The Billy Bob Thornton who directed and starred in Sling Blade is back. Thornton even brought his long-time writing partner Tom Epperson in for their first collaboration since 2000's The Gift. While it seems unlikely their new low-key Southern drama Jayne Mansfield's Car will garner them any Oscars this time around, Thornton and Epperson are so successful at nailing that tone -- that flavor -- of Southern life that made their previous work so appealing that it is easy to forgive the creakier and more predictable mechanics of the movie's storytelling.
In 1969 Alabama, two families are brought together by the death of their shared matriarch. Decades before, she left her family in Alabama and married a dapper English gentleman. Her ex-husband Jim Caldwell (Robert Duvall) has nursed a grudge ever since, and he is not looking forward to meeting the man who stole his wife away, Kingsley Bedford (John Hurt). However, despite some initial awkwardness, the Brits and the Southerners find common ground. Jim and Kingsley begin to bond over their fighting in WWI and, less explicitly, their shared hurt and shared love for the same woman.
Meanwhile, their middle-aged kids begin to fraternize. Hot rod enthusiast and ex-flyboy war hero Skip (Thornton) crudely hits on Camilla (Frances O'Connor), who indulges his infatuation with her accent and finds his simple-minded randomness intriguing. Jim's former beauty queen daughter Donna (Katherine LaNasa) runs away from her boorish husband (Ron White, perfectly adapting his stand-up comedy shtick to this role) to canoodle with Phillip (Ray Stevenson).
The families also mirror each other, in that the men at the head of the family expected their sons to become war heroes and make them proud, but instead they all fell short somehow. In addition to Skip, there is Carroll (Kevin Bacon), who was wounded in combat in WWII and is now an over-the-hill hippie, and Jimbo (Robert Patrick), who served but never saw any fighting. Phillip was captured and made a POW of the Japanese. With the Vietnam War raging in the East, the generation gap between the hawkish elders and their emotionally scarred children comes to the fore.
While nothing in the plot is particularly surprising (in fact, this is the second movie I've reviewed in the past two weeks where a character gets unwittingly dosed with psychedlics), Thornton allows the characters to bounce off each other and share their stories and bare their scars in a way that is consistently engrossing. He also gives himself the oddest role in the perfectly cast ensemble. It's not really a showy part either, despite a long monologue right around the halfway point. Like Karl Childers from Sling Blade, Skip seems a little "slow." But Skip is not mentally challenged; instead, he possesses an unusual mixture of childlike naivete and deep psychological hurt. It's a "real" piece of acting that helps one forget years of Thornton's dumbass choices, from playing Mr. Woodcock to asking an interviewer if he would pose the same questions to Tom Petty.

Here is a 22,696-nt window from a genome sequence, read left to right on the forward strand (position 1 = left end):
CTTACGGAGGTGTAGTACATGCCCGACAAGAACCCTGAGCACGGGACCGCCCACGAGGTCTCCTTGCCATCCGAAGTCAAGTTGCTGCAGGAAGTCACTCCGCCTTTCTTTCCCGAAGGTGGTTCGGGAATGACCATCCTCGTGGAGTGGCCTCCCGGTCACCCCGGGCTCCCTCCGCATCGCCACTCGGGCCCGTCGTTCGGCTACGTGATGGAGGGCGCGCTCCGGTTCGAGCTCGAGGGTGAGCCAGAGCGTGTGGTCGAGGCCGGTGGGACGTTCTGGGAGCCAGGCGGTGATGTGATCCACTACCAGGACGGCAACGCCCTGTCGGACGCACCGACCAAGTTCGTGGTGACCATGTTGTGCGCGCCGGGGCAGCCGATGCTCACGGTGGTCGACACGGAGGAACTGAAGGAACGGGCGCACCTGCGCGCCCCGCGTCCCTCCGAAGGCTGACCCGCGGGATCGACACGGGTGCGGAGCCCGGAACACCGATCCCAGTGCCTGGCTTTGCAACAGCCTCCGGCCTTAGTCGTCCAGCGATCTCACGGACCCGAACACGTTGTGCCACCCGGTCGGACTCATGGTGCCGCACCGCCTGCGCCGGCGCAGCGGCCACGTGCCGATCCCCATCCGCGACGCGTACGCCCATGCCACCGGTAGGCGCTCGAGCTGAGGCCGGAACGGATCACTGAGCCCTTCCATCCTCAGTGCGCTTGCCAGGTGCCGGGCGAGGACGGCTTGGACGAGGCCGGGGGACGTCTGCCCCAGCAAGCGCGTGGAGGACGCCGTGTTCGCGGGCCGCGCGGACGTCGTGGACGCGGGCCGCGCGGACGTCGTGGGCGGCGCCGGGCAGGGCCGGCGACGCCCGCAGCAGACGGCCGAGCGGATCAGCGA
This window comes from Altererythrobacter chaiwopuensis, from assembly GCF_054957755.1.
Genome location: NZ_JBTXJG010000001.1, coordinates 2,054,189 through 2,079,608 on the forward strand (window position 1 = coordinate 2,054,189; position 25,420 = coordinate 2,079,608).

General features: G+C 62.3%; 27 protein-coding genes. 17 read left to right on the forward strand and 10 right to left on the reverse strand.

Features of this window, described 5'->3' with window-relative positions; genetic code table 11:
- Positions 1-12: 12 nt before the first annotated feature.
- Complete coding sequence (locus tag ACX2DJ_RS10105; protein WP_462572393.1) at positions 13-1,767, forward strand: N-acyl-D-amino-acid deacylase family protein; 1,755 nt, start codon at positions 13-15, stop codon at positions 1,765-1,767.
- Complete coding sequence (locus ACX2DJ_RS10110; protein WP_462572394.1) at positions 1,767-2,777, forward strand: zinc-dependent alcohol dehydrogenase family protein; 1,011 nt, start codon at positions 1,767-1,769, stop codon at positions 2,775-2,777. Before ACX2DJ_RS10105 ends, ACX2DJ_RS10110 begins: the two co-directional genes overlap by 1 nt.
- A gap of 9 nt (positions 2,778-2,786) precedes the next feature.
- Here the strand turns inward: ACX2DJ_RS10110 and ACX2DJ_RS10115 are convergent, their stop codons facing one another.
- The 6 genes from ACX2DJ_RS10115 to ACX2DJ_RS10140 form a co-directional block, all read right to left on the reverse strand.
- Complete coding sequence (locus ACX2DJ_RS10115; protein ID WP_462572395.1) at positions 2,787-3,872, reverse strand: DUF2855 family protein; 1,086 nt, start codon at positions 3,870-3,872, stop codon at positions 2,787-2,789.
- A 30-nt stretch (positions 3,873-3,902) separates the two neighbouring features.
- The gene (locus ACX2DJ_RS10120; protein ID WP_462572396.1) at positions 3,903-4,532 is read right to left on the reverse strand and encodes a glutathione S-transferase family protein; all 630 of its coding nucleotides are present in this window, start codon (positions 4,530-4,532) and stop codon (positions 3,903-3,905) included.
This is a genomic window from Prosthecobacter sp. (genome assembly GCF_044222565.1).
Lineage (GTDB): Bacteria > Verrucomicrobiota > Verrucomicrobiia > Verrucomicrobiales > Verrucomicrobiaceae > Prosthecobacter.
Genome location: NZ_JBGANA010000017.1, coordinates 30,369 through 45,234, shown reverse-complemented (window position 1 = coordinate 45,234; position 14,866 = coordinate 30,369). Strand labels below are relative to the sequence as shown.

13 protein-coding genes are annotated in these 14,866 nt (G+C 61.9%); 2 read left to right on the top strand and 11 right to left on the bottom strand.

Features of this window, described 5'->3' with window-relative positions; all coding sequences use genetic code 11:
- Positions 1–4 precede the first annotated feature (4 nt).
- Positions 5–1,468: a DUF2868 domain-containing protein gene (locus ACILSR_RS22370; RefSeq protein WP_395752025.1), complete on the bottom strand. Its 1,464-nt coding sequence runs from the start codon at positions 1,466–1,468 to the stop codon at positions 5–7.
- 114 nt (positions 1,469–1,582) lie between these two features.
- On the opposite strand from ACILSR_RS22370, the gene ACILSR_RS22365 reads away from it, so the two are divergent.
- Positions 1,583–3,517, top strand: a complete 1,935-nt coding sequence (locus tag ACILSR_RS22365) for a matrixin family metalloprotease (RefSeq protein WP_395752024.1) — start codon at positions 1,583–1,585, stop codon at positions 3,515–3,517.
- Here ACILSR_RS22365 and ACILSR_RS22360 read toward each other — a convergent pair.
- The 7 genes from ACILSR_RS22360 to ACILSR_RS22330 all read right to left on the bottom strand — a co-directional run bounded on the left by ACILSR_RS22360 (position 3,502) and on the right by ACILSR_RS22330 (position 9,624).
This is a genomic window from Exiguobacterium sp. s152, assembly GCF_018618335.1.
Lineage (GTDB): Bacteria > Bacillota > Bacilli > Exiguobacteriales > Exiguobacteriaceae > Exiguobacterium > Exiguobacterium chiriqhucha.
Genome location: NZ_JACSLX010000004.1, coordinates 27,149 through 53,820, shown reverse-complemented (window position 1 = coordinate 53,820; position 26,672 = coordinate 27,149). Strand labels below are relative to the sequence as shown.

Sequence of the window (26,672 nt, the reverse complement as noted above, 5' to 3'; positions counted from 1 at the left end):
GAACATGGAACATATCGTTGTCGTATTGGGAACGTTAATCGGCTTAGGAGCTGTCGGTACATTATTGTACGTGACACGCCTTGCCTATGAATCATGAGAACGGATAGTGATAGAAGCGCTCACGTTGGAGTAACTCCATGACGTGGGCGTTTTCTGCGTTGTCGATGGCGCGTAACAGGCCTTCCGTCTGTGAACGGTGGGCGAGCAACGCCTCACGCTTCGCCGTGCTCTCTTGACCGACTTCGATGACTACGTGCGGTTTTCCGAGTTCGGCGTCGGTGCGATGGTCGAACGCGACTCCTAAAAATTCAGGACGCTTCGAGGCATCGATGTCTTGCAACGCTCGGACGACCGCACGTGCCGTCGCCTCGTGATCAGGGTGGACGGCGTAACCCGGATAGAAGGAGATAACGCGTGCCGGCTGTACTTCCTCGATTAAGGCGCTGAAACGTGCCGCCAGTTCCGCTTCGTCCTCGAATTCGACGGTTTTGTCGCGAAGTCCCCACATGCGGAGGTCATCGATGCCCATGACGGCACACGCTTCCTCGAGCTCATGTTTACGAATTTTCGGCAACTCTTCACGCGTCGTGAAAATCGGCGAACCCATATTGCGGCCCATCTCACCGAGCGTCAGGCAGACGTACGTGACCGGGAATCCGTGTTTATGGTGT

Thornton says in the bonus features that the film is about the desire to romanticize tragedy, typified by Jim Caldwell's fascination with car crashes and other violent accidents. When Jim invites Kingsley Bedford to check out an exhibit of the crashed car Jayne Mansfield died in, Jim already knows all the details of the accident and recites them blandly, as if retelling a sports score. As with everything in the movie, this seems less like an underlined Major Statement than just another well-observed detail. Thornton and Epperson's exploration of these themes is subtle and doesn't lead to a major catharsis or grandly overstated sermonizing. Instead, by the end of the film, the characters have opened themselves up to each other a bit more -- but just a little bit. The modesty of the storytelling resonates nonetheless, almost the same way that these two families from across the Atlantic so easily find common ground.
The 1080p AVC-encoded 2.35:1 presentation is extremely good. Cinematographer Barry Markowitz keeps the film in a muted palette of browns and beiges that gives it a nostalgic feel. The reproduction on the Blu-ray is excellent, very attractive, with detectable film grain but nothing distracting.
The Dolby TrueHD 5.1 track is perfect for a low-key film like this. Owen Easterling Hatfield's score and the atmospheric effects come through nicely in the surround speakers, while the dialogue comes through nice and clear in the front. The mix has a pleasantly nuanced bass response as well. There are English SDH and Spanish subtitles.
The bonus section is a bit disappointing, considering that there is reportedly a set of scenes that were shot of the British characters still in England, with Tippi Hedren playing the matriarch. None of these deleted scenes are included.
Instead there is just a 9-minute HD Behind The Scenes featurette that delves a little bit deeper than the standard EPK, but still only scratches the surface and doesn't really justify its existence.
The film is a low-key pleasure, perfectly acted. The Blu-ray is a missed opportunity to compliment the film with some cool bonus scenes. Nonethless, this disc comes Recommended.
Justin Remer is a filmmaker, oddball musician, and lifelong movie buff. Check out his new experimental music project, Duck the Piano Wire.